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CHARCOAL TOOTHPASTE: the good, the bad and the ugly

You may have noticed, charcoal is everywhere. Charcoal toothpastes, charcoal face masks, charcoal teeth whitening, and even charcoal supplements are in news feeds and social media!

From a dental perspective, if you have asked yourself the question of whether or not charcoal toothpastes are good for you, I congratulate you for questioning something that has gained popularity so quickly. Is charcoal toothpaste a marketing ploy? How well does it work? Is it safe?

What is Charcoal Toothpaste

Lets take a look at what we know about activated charcoal (the main ingredient in charcoal toothpaste), and then you can make an educated decision on if this product is right for you or not.

Also called activated carbon, activated charcoal is known for its detoxifying abilities. After it is created using a high heat process with materials such as coconut shells, the end product has millions of tiny pores which trap the toxins and other chemicals, shown to be very effective in medicine to aid in toxin removal if ingestion occurs.

The Bad and The Ugly

As a dentist, my number one concern in using charcoal toothpastes is it ERODING YOUR ENAMEL.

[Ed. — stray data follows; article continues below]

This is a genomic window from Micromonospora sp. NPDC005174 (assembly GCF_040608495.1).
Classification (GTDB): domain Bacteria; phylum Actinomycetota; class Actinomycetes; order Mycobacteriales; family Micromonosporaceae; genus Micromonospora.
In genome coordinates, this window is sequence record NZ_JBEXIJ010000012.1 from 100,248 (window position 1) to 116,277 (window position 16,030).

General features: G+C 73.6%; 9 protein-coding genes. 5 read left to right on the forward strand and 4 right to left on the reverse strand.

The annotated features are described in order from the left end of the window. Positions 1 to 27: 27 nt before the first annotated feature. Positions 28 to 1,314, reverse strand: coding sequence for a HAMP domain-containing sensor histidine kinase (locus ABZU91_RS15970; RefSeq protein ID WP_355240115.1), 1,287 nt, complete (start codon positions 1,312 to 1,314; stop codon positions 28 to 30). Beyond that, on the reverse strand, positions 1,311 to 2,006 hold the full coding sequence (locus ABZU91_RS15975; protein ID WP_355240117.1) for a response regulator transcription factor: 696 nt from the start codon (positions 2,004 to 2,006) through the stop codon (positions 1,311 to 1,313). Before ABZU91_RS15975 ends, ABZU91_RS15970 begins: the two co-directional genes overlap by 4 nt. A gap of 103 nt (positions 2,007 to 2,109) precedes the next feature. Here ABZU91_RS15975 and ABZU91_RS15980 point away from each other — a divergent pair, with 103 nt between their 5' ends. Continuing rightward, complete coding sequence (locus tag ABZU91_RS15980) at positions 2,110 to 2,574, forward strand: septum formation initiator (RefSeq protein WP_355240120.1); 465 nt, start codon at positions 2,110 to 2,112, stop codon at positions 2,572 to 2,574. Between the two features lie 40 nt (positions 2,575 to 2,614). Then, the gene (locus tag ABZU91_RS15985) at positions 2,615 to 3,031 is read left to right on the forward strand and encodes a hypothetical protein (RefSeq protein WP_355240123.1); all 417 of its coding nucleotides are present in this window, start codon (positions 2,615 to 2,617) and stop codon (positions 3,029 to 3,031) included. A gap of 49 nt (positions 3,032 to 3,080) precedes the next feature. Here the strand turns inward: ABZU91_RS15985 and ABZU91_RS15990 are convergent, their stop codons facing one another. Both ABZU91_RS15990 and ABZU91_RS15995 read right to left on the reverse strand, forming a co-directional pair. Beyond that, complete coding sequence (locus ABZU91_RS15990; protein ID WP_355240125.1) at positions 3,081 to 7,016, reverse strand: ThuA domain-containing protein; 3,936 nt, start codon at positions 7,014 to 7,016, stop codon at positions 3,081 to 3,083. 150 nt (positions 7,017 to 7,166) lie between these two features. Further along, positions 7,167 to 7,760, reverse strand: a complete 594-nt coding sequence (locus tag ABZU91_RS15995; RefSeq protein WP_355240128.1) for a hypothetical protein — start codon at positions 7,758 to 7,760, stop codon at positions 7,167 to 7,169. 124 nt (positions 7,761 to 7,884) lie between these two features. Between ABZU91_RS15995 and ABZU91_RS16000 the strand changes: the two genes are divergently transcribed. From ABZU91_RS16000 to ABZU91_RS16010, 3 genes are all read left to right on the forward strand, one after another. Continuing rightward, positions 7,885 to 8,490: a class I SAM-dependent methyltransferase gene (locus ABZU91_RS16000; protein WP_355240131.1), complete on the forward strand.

Charcoal by nature is an abrasive material, even after it is activated and finely ground it has the abrasiveness similar to that of grinding sand on your teeth. At this point there is no regulation on the abrasiveness of the toothpastes being put on the market. If that alone doesn’t sound concerning, listen up… you could damage your enamel permanently, putting in microscopic scratches and eventually reducing the thickness and strength.

True, you are removing stains from your teeth due to the activated charcoals binding capabilities, however you are only removing extrinsic stains (surface stains) often caused by the foods and beverages you are consuming (see our blog on 7 Common Foods and Drinks that Stain Your Teeth). This is much different than whitening your teeth. Whitening your teeth happens on a deeper level, removing intrinsic stains (stains deep within the structure of your tooth).

But keep in mind, “at what cost to your teeth are you removing those stains?” And additionally, due to the abrasive nature of charcoal toothpaste, you may be removing those stains by removing small layers of your enamel. By putting microscopic scratches into your teeth, those scratches will trap stain faster, thus you use the toothpaste more, now you are on a never-ending hamster wheel. Eventually it could lead to a much costlier dental bill.

The Good

Now that you know the bad and the ugly, lets focus on the good. Charcoal toothpastes help raise the pH of your mouth, thus reducing the acidic plaque that causes decay on your teeth, additionally by keeping the pH balance of your mouth more basic it may help reduce bad breath, and who doesn’t want that! And, of course, charcoal toothpastes have been shown to reduce stains on your teeth.

Now in this dentist’s opinion, keep the charcoal under the grill and not in your mouth. It has been my research and experience that the good of charcoal toothpastes does not outweigh the bad and ugly. But I encourage you to do additional research if this is a product you are wanting to try or continue.

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